Notwithstanding the Parliamentary resolution to recover the occupied territories of J&K, New Delhi continues to emphasize the 'inviolability' of the LOC at every conceivable occasion and to strive, though unofficially, for the conversion of the LOC into the international border. It is content with boycotting China's Belt and Road Forum and lodging protests at the proposed formal annexation by Pakistan of the Gilgit region or at the use of such Indian territory for the China Pakistan Economic Corridor.

It is implicit in the policy of territorial status quo that New Delhi may cede national territory. New Delhi appears to have overlooked that it lacks competence under the Indian Constitution to do so. The Supreme Court had held in Berubari Union (1960) that Parliament could cede national territory. However, in Keshavananda Bharati (1973), the Court took the view that Parliament lacked power to tinker with the basic structure of the Constitution, which includes the unity and territorial integrity of the country. This position was reaffirmed by the Court in S.R. Bommai (1994) As a result, Parliament cannot give away Indian territory. New Delhi has, therefore, been barking up the wrong tree by following its policy of territorial status quo.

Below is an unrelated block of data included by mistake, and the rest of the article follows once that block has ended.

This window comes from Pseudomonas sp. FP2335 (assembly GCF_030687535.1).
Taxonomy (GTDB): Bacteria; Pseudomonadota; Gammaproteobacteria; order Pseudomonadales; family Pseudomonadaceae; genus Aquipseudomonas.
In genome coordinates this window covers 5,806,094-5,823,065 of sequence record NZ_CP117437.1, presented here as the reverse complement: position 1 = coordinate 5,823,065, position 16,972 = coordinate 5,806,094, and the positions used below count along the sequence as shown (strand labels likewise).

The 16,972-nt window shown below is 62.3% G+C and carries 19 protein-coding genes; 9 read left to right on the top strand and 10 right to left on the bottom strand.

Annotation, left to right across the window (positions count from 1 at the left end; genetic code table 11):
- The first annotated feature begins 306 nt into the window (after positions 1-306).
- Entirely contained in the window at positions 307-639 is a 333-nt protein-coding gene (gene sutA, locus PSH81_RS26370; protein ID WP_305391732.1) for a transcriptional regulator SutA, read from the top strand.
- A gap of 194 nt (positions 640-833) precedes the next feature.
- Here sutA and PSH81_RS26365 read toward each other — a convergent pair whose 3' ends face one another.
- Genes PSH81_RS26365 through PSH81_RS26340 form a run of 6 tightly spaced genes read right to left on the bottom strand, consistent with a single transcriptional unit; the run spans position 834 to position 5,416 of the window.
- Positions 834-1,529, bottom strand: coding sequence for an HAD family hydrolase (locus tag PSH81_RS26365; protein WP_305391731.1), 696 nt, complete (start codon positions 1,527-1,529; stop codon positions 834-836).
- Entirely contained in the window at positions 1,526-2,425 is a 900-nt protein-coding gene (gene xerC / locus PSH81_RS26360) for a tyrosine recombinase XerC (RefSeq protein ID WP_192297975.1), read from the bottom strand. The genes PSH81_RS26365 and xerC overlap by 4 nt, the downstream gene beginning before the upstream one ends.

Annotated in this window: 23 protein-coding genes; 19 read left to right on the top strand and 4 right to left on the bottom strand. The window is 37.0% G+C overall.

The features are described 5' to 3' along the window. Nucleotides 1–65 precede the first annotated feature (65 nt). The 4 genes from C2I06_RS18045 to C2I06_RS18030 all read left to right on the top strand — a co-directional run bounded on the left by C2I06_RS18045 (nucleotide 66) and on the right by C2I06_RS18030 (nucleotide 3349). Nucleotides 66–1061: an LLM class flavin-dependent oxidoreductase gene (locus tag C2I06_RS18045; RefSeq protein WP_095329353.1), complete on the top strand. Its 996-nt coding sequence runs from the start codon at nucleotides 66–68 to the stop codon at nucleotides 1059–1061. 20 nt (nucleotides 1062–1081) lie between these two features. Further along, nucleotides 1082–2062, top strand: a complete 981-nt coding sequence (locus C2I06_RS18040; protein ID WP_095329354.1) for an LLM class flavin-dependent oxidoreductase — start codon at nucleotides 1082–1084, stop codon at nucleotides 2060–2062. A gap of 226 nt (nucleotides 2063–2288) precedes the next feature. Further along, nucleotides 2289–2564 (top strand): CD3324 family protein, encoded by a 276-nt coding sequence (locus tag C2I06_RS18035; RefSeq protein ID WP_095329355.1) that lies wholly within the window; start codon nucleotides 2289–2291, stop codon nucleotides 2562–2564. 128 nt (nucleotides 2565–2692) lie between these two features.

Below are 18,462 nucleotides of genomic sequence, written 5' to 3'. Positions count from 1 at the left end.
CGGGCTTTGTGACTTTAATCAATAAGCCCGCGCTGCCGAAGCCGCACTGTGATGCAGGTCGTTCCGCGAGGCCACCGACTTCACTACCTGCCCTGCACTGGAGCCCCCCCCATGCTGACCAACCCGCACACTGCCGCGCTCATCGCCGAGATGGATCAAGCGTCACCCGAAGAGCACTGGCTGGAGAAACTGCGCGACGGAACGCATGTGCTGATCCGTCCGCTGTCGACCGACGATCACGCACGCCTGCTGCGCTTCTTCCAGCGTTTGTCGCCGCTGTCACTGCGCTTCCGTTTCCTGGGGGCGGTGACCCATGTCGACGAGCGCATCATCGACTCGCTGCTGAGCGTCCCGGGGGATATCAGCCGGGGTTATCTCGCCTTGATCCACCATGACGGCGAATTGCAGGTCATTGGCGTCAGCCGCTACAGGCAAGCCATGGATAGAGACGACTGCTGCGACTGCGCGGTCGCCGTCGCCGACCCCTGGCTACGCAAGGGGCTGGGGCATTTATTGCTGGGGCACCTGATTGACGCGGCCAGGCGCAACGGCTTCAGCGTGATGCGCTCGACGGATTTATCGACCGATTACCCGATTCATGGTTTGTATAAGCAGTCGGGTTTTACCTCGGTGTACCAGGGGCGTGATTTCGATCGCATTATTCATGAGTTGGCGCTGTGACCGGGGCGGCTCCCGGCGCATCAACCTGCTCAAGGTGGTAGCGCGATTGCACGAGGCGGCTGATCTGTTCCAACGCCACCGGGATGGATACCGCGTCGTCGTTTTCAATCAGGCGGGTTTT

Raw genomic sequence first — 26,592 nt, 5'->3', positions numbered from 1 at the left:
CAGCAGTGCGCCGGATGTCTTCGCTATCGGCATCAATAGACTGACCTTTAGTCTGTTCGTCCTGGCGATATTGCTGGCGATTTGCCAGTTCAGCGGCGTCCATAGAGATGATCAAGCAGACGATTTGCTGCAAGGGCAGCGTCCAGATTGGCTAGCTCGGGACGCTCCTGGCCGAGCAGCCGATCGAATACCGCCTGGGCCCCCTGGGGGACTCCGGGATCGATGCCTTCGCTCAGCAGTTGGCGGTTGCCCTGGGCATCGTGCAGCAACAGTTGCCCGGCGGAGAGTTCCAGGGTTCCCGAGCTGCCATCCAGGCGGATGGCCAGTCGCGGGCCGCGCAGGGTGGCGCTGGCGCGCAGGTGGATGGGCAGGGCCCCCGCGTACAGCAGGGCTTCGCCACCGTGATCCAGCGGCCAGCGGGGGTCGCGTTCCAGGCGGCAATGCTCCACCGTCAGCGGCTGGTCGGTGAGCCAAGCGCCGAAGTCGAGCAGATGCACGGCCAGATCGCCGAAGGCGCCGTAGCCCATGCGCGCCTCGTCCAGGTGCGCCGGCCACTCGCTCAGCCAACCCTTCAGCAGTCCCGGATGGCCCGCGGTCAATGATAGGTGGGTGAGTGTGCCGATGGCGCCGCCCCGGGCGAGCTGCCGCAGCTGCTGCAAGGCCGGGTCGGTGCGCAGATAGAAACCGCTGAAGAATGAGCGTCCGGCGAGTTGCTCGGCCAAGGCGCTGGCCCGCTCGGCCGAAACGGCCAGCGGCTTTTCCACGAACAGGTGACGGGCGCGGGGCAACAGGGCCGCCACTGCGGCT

New Delhi today does not have a military, diplomatic, economic or political solution to comprehensively resolve the Kashmir issue. Rather, New Delhi's Kashmir policy has been to tighten New Delhi's grip on the part of the state with it by emasculating the state's autonomy guaranteed by Article 370 of the Constitution, and to hand over the Kashmir Valley to security forces to maintain law and order under the shield of draconian penal laws of dubious constitutional validity like the AFSPA, TADA and so on so forth. The security forces, who did not create the Kashmir issue and do not have a solution for it, have no option but to carry out the directives of their political masters to contain the violence that has now deteriorated to such extent that even school girls pelt stones at the security forces. It has evidently been forgotten that laws do not persuade just because they threaten.